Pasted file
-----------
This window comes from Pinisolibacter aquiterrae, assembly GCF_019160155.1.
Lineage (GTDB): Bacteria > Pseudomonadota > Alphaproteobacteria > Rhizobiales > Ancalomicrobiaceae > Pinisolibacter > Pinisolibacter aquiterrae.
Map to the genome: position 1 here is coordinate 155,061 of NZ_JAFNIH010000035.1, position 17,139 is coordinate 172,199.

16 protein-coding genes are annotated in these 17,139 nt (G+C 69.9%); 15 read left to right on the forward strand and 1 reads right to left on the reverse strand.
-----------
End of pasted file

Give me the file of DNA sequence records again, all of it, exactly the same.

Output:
This window comes from Pinisolibacter aquiterrae, assembly GCF_019160155.1.
Lineage (GTDB): Bacteria > Pseudomonadota > Alphaproteobacteria > Rhizobiales > Ancalomicrobiaceae > Pinisolibacter > Pinisolibacter aquiterrae.
Map to the genome: position 1 here is coordinate 155,061 of NZ_JAFNIH010000035.1, position 17,139 is coordinate 172,199.

16 protein-coding genes are annotated in these 17,139 nt (G+C 69.9%); 15 read left to right on the forward strand and 1 reads right to left on the reverse strand.